Another weird music video, but nine-year-old me had this song on repeat on my pink iPod mini and knew every single lyric.

Summer Friends by Chance the Rapper

"The Bag"

Samantha Abad

If you can listen all the way through this song and not feel anything, then I can't trust you. The summer of 2016 was remarkable; it was the summer after my first year of college. I was on the West Coast, and everyone from school lived far away, so we did a "Sisterhood of the Traveling Pants" sort of thing - except we had a backpack filled with letters, photos, and souvenirs instead of jeans!

Redemption Song by Bob Marley

Liberate your mind, free your soul

Growing up, my dad had stacks on stacks of CDs, and now I think he's downloaded about every single song ever created. He was one of my biggest influences in regards to my music taste. I remember listening to a lot of Bob Marley when I was younger. My favorite line in this one is "emancipate yourselves from mental slavery, none but ourselves can free our minds" because I know how mentally draining life can be and it reminds me that the mind is a powerful thing and the only thing I truly have to myself.

Listen to the playlists I pulled these songs from here:

soundtrack to my life

all time favorites

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9 Reasons Crocs Are The Only Shoes You Need

Crocs have holes so your swag can breathe.

Do you have fond childhood objects that make you nostalgic just thinking about your favorite Barbie or sequenced purse? Well for me, its my navy Crocs. Those shoes put me through elementary school. I eventually wore them out so much that I had to say goodbye. I tried Airwalks and sandals, but nothing compared. Then on my senior trip in New York City, a four story Crocs store gleamed at me from across the street and I bought another pair of Navy Blue Crocs. The rest is history. I wear them every morning to the lake for practice and then throughout the day to help air out my soaking feet. I love my Crocs so much, that I was in shock when it became apparent to me that people don't feel the same. Here are nine reasons why you should just throw out all of your other shoes and settle on Crocs.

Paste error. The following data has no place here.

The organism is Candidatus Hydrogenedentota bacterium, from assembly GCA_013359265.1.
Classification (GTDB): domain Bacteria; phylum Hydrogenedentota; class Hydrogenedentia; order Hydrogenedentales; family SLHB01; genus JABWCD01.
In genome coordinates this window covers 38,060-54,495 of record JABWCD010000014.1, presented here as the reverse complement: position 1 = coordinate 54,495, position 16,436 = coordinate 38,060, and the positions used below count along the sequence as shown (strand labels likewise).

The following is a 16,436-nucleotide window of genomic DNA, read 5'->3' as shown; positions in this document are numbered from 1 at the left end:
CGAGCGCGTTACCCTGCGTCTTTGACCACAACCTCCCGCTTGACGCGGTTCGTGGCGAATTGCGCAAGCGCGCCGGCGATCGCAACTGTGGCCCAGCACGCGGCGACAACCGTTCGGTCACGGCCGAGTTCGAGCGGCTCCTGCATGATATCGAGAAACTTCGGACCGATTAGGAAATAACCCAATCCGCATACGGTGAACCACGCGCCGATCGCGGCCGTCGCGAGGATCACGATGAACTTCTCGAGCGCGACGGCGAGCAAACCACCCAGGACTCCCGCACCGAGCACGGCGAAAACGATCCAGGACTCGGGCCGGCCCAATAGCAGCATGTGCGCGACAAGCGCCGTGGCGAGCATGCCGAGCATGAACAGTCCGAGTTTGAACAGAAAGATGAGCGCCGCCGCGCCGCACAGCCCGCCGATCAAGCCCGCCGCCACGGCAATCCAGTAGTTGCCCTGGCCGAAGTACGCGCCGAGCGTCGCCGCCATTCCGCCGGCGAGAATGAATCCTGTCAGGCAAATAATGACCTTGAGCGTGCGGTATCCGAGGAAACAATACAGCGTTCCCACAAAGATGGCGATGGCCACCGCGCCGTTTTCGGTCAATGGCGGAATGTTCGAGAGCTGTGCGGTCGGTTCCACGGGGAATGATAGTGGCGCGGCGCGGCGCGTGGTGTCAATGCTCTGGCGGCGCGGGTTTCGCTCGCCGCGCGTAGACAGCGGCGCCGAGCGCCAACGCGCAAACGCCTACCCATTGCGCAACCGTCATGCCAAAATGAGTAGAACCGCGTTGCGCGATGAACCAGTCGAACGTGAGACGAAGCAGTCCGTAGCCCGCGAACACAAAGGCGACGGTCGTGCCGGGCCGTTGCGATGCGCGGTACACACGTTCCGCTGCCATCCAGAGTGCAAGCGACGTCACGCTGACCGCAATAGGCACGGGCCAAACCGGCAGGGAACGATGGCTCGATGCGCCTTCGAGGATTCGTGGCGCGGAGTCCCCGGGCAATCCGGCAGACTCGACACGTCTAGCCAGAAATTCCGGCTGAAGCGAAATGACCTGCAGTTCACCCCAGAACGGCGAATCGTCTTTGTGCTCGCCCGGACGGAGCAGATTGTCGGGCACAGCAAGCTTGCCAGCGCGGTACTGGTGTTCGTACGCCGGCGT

1. They are waterproof.

These bad boys can take on the wettest of water. Nobody is sure what they are made of, though. The debate is still out there on foam vs. rubber. You can wear these bad boys any place water may or may not be: to the lake for practice or to the club where all the thirsty boys are. But honestly who cares because they're buoyant and water proof. Raise the roof.

2. Your most reliable support system

There is a reason nurses and swimming instructors alike swear by Crocs. Comfort. Croc's clogs will make you feel like your are walking on a cloud of Laffy Taffy. They are wide enough that your toes are not squished, and the rubbery material forms perfectly around your foot. Added bonus: The holes let in a nice breeze while riding around on your Razor Scooter.

3. Insane durability

Have you ever been so angry you could throw a Croc 'cause same? Have you ever had a Croc bitten while wrestling a great white shark? Me too. Have you ever had your entire foot rolled like a fruit roll up but had your Crocs still intact? Also me. All I know is that Seal Team 6 may or may not have worn these shoes to find and kill Osama Bin Laden. Just sayin'.

4. Bling, bling, bling

Jibbitz, am I right?! These are basically they're own money in the industry of comfortable footwear. From Spongebob to Christmas to your favorite fossil, Jibbitz has it all. There's nothing more swag-tastic than pimped out crocs. Lady. Killer.

5. So many options

From the classic clog to fashionable sneakers, Crocs offer so many options that are just too good to pass up on. They have fur lined boots, wedges, sandals, loafers, Maryjane's, glow in the dark, Minion themed, and best of all, CAMO! Where did your feet go?!

6. Affordable

Crocs: $30

Feeling like a boss: Priceless